You head for the Delta Blues Country of Mississippi.  Gospel, R & B, Rock & Roll and the Blues were born here and that is where you belong.

Cause you got the blues, man…

This is Elvis country.  This is Hank Williams country.  Somewhere in this mystic triangle, two roads intersected.  A poor black kid who couldn’t play the guitar went off one night and met someone at the Crossroads, probably around midnight.  There he traded his holy and immortal soul for the gift to play the guitar…not just any guitar…but the best Delta Blues guitar in the country.

Robert Johnson, legend has it, came back from the Crossroads and could out play any man or woman who cared to challenge him.  He paid his dues, though.  After sneaking out the back door of his house, he promptly went into the back door of another girls house.  His wife found out about his midnight rambling and put poison in his liquor.  He died after crawling across the floor, barking like a dog and foaming at the mouth.

That’s the way the Legend goes.  Maybe it happened.  Maybe it didn’t.  But, that’s what I heard and that’s what I chose to believe.

This is the Blues Highway.  On a map, it’s labelled Route 61.  But, magic happened here.  For some unexplained reason, the poverty and despair of the poor blacks gave rise to a form of music listened to all over the world.  It rose up from the wasted cotton fields and dried-out soy bean fields of Mississippi and Louisiana, filled with hate, prejudice, injustice, hopelessness and violence.  It rose up and became the songs of the chain-gangs, the cotton pickers, the old men on the rocking chairs of back porches who sang and hummed as they swatted at the flies and gnats and sipped cheap gin.

Sorrowful music that somehow gave hope to those who were tied to the soil.  The white rock and roll singers co-opted this music and made it safe for white teenage girls to listen to.

The Great Migration of poor blacks and jobless whites from the rural North, took generations of the folks north, north to the industrial midwest…usually Chicago.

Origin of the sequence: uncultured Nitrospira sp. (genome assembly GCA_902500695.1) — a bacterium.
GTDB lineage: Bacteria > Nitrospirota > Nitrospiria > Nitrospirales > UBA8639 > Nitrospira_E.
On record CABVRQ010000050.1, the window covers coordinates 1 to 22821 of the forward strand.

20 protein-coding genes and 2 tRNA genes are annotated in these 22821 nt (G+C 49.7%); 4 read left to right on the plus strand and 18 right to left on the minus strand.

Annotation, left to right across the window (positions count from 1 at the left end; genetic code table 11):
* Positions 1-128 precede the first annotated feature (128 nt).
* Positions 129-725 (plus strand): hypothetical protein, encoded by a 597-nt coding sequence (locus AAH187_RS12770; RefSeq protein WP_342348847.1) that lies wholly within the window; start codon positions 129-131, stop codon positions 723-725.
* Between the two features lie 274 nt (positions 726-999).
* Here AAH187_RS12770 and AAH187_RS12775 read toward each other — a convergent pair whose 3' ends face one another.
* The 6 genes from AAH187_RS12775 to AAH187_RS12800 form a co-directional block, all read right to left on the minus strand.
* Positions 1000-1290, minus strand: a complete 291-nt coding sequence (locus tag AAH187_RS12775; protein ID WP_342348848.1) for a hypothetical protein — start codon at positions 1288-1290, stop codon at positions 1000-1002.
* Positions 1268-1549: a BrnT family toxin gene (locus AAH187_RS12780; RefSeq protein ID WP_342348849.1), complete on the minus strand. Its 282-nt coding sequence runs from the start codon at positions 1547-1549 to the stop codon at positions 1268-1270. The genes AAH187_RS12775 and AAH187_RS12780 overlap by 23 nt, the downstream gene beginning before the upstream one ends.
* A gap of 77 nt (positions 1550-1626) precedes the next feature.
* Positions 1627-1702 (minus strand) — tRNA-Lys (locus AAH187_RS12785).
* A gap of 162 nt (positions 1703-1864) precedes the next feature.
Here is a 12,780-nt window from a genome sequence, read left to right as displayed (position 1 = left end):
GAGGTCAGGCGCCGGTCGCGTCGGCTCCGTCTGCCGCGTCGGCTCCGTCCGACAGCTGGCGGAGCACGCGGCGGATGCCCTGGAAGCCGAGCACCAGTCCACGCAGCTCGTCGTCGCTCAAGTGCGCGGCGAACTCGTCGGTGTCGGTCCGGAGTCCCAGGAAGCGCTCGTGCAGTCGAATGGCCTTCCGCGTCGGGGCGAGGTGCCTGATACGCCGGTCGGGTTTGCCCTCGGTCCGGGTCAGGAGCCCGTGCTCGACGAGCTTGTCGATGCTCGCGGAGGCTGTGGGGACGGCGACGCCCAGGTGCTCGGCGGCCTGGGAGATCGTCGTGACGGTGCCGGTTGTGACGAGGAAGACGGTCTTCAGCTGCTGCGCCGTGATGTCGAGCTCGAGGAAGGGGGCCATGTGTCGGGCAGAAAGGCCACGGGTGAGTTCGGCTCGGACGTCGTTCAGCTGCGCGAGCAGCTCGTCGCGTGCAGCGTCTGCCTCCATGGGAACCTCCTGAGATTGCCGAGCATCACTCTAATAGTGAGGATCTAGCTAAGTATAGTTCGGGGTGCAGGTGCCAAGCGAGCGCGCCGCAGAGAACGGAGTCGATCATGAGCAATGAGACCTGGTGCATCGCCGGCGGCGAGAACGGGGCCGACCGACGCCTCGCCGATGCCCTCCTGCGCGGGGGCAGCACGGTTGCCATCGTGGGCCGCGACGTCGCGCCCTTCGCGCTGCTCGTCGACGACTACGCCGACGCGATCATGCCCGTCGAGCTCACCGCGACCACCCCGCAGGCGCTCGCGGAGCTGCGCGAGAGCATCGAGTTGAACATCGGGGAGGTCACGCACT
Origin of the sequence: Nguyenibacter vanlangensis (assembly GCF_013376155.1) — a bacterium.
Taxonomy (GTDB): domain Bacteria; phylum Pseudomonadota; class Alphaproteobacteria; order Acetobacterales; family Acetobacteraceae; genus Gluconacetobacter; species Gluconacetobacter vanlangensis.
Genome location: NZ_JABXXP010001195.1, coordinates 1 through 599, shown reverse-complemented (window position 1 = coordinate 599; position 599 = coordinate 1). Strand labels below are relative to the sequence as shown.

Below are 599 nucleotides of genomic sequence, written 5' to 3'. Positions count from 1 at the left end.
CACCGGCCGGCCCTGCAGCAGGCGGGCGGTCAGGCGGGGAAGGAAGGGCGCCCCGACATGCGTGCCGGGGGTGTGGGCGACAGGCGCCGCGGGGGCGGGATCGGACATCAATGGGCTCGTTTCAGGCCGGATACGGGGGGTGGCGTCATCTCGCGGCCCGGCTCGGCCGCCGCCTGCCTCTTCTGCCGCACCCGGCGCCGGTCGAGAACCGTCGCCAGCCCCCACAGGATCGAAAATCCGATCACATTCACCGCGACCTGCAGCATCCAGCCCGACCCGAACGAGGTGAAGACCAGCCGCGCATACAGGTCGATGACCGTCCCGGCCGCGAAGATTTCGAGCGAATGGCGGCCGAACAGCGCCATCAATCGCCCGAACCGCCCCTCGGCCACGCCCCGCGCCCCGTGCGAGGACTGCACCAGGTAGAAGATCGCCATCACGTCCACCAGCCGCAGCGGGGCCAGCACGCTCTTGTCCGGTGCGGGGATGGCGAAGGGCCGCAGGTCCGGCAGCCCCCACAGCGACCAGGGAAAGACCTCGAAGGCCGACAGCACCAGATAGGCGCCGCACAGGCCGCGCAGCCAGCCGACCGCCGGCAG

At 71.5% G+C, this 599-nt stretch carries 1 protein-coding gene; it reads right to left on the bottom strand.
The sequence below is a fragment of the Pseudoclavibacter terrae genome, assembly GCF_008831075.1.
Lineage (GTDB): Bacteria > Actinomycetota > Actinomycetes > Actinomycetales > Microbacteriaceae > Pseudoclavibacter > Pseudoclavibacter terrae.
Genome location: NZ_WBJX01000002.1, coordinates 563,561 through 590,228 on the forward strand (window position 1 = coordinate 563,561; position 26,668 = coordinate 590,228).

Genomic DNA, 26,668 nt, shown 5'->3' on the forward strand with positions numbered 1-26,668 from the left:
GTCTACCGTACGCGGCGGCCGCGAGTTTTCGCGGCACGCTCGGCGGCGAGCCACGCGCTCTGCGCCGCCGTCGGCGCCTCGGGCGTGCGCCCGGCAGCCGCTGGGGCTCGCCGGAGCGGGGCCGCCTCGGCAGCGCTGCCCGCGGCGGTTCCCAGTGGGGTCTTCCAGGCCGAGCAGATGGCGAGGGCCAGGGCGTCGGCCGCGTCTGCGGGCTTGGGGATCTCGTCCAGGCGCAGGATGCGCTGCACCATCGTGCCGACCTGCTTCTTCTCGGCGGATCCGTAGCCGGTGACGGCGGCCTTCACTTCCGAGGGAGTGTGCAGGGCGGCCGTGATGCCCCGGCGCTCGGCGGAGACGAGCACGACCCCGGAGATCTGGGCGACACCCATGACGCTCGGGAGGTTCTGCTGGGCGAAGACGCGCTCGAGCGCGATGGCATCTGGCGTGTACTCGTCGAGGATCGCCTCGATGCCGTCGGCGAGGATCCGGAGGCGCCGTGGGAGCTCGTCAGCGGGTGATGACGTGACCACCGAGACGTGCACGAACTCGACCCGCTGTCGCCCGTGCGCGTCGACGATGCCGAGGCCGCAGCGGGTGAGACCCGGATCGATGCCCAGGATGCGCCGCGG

Bob Dylan anointed this road by naming his album Highway 61 Revisited.

I’m on the Blues Highway.  I’m driving Route 61 North.  It’s a 4-lane divided highway for a few dozen miles.  They must have torn down all the juke joints and gin mills to widen the road.  A ghost sign of a long gone motel is here.  An abandoned car wash is there.  I’ll only be driving the section that is noted in my Rand McNally as the Natchez Trace Parkway, but the Trace seems to follow a zig-zag pattern, crossing Highway 61, at different points.  The town welcome sign for Port Gibson is unique.  It has a quote from the great enemy of the Confederacy: “Too beautiful to burn”–U.S.Grant.  Vicksburg is our next stop.  The clay bluffs rise on the eastern shore of the Mississippi just a they do in Natchez.  I had been to this town several times when I attended college in Monroe, Louisiana in the mid-1960’s.  I wonder how much it has changed.  I read somewhere that people of Vicksburg say that the parks, lawns and sidewalks are really graveyards.  The Confederate dead are said to lay in the dirt…the ones that weren’t collected after the Union siege ended on July 4, 1863, when the city surrendered and the dead of both sides were buried in mass graves in the National Cemetery.

Highway 61 has had a dismal past.  But, from all the blood, death, slavery, poverty and cotton…came the music of the saddest kind.

So sad, it can’t help but lift your spirits.  If you got the blues, you got to listen to the blues.  It’s the only cure.

We’re leaving Vidalia, Louisiana just a week or so before an expected flood.  They can’t say exactly how high the crest will be, but the cement pad that our little RV sits on will almost surely be under water.

I just walked over to the levee.  It was dry.  I didn’t see the good old boys drinking whiskey and rye…and this will not be the day that I die.


[The Mississippi River Bridge from Natchez looking toward Louisiana]